The first kites were flown over 3000 years ago and were actually made of leaves. People flew kites 1,000 years before paper was even invented! In Indonesia, leaf kites are still used for fishing.
Kite flying was actually banned in Japan in 1760 because too many people preferred to fly kites over work. And in the 20th century, large kites were banned in East Germany because of the possibility of lifting people over the Berlin wall.
In 1901 Marconi used a hexagon kite to transmit the first radio signals over the Atlantic.
In World War 2, the Royal Air Force issued kites to pilots as part of a rescue kit that included a dingy and a folding box kite called the Gibson Girl, which enabled them to send SOS signals from a portable transmitter with the kite line acting as an aerial.
Some kite records include the smallest kite in the world which flies at 5mm high, the largest number of kites flown on a single line at 11,284, the longest kite in the world at 3394 feet, the largest kite in the world known as a mega kite at 55 x 22 metres, the fastest kite in the world at 193 kph, the highest single line kite at 12,471 ft, and the longest kite fly at 180 hours. Some Japanese kites weigh over 2 tons!
The Chinese name for a kite is Fen Zheng, which means wind harp. The name is derived from early Chinese kites which used to carry wind musical instruments.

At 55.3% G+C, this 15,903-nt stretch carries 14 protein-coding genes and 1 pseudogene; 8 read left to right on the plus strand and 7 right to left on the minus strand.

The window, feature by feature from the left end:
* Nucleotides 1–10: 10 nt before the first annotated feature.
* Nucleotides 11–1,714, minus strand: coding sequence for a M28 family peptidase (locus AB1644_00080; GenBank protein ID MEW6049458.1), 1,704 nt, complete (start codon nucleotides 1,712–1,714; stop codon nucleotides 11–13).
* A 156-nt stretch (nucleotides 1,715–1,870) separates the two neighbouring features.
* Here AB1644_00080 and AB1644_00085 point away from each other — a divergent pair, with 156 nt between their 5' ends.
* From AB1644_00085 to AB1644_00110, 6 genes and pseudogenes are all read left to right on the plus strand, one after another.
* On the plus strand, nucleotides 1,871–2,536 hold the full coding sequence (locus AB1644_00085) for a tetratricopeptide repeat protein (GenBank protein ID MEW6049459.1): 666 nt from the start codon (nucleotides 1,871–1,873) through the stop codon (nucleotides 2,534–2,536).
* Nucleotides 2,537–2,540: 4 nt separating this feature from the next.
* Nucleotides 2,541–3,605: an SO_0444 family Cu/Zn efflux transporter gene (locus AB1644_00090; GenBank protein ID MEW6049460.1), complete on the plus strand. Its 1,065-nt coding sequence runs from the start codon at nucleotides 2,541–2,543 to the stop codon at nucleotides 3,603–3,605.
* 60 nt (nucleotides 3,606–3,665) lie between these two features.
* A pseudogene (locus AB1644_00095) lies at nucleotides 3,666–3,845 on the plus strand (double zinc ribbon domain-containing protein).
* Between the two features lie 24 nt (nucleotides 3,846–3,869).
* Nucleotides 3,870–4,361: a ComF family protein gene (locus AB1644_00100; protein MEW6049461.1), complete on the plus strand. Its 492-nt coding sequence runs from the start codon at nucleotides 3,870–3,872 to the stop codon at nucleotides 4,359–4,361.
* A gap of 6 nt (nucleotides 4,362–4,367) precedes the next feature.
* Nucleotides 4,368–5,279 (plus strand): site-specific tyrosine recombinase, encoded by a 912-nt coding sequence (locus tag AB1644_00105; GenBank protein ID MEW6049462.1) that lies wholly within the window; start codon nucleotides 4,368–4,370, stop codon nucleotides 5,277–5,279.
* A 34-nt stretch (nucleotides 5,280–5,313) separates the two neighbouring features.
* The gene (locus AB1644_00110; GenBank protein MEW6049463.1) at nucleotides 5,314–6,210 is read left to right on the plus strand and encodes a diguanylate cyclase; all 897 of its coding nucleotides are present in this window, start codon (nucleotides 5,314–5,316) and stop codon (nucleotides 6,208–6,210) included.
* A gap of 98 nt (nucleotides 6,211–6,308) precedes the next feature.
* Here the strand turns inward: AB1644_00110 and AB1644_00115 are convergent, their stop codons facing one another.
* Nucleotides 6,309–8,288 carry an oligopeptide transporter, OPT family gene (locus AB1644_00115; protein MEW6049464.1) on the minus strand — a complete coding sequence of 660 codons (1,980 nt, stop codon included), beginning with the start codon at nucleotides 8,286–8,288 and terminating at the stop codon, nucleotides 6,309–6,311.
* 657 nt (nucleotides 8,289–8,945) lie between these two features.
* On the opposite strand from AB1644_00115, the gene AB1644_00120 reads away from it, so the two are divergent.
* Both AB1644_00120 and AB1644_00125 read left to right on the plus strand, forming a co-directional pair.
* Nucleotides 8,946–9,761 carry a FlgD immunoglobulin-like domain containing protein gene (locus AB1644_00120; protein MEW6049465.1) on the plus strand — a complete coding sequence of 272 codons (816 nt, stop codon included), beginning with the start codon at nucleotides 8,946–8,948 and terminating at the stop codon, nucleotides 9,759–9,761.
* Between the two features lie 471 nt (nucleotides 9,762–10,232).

Kites were used in the American Civil War to deliver letters and newspapers.
The first powered aircraft were large box kites with motors fitted to them.
The British scholar Joseph Needham said in his book "Science & Civilisation in China", that the kite was the most important scientific device to have come to Europe from China.
The Russians used kites to tow torpedoes in 1855 with great accuracy.
When the Japanese were building some of the early temples & shrines they used large kites to lift tiles and other materials to the workmen on the roofs.
In 1826 there used to be a stagecoach service between London and Bristol using kites instead of horses.
The modern ram air parachute and para-gliders were developed from a parafoil kite invented by the American kite maker Domina Jalbert in 1963.
In 1847, a young boy won a competition to fly and land a kite on the other side of the Niagara River. They then used the kite line to pull larger cables over the river, enabling them to start work on building the first railway bridge between Canada and the USA.
"For more than 15 years Steve Hall has been a true Prism enthusiast, and since he took over Gone With the Wind Kites (now Chico Kites) in 2001 he has been one of our most knowledgeable dealers, shipping Prism kites around the world and backing us up with some of the best customer service in the business. When people call us looking for a solid online retailer, we refer them to Steve knowing that they'll get the right advice from someone who knows almost as much about our kites as we do. We talk business with him almost daily, and it's been a real treat to have a retailer out there who we know will go the extra mile to give people the level of knowledge and support that we believe in."